With this information in hand, officials could assign restoration crews and materials based on location and damage assessment.

“The ‘system-of-systems’ application can then combine both real-time and filed data to create an optimal restoration plan that accelerates recovery times and reduces restoration costs,” explains Barak.
mPrest is in discussions with potential utility clients for MEMA, many in the United States.

Smart cities

Barak says this latest product is part of mPrest’s increasing focus on the distributed energy resource management system (DERMS) market.

Based in Petah Tikva, mPrest was founded in 2003 by command-and-control technology experts originally from the defense industry. Today the company has 240 employees and additional offices in the US, UK and Australia.

In partnership with system integrators and organizations, mPrest develops monitoring and control solutions that serve defense and security organizations, electric and water utilities, smart cities, fleet management companies, and other enterprises worldwide.

Two years ago, the New York Power Authority deployed mPrest’s Asset Health Management application at its Niagara Power Plant, one of the largest renewable energy sources in the US. The application enhances the reliability and cost effectiveness of its transformer system by accurately diagnosing and predicting potential failures.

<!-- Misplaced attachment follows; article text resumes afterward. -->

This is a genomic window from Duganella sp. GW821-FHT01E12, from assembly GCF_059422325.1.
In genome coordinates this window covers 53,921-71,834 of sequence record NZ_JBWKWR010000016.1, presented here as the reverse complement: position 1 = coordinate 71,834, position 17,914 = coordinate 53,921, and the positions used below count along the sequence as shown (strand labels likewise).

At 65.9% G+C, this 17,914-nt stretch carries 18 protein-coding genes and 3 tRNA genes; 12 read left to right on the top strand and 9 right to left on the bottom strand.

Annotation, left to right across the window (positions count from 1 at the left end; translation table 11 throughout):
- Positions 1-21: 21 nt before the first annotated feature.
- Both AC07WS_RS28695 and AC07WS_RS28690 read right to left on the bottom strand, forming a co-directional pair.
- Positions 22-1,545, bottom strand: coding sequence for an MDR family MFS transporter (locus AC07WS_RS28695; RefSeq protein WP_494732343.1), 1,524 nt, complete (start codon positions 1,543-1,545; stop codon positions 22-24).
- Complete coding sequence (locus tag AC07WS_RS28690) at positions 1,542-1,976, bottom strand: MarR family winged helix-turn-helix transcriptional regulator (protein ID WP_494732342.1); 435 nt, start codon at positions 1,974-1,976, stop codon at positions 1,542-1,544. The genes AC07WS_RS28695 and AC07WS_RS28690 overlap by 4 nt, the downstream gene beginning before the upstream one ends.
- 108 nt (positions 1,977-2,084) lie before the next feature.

In January, mPrest and Atlanta-based Southern Company energy company received a BIRD Energy grant to develop and implement a solution to enhance the resiliency, efficiency and flexibility of Southern Company’s distribution system in the face of “rapidly decentralizing networks, sharp changes in energy demand, extreme weather events and cyber security threats.”

Energy utilities are also one of the main clients for mPrest’s mCity platform, which helps municipalities optimize resource consumption, improve decision-making and planning, engage residents and improve overall quality of life and services.

mPrest founder and CEO Natan Barak. Photo: courtesy

Flexible implementation options for mCity are designed to cut the typically expensive and lengthy time it takes to get smart-city infrastructure installed; it can start out small and grow as needed.

Barak says mCity offers several unique features that set it apart from monitoring, control and analytics products and platforms offered by major multinationals such as GE and Siemens: for instance, the ability to integrate quickly with a client city’s existing and future third-party platforms and sensors of any brand; and the ability to include smart energy in the package.

“We offer everything under a single platform,” says Barak. “None of our competitors offers all these capabilities in one overarching ‘system of systems.’”

Just as the market for mPrest’s Major Event Management Application may expand due to natural disasters influenced by climate change, Barak predicts that mCity will be in greater demand as cities seek ways to provide efficient and reliable digital infrastructure serving the increasing population shift to urban areas.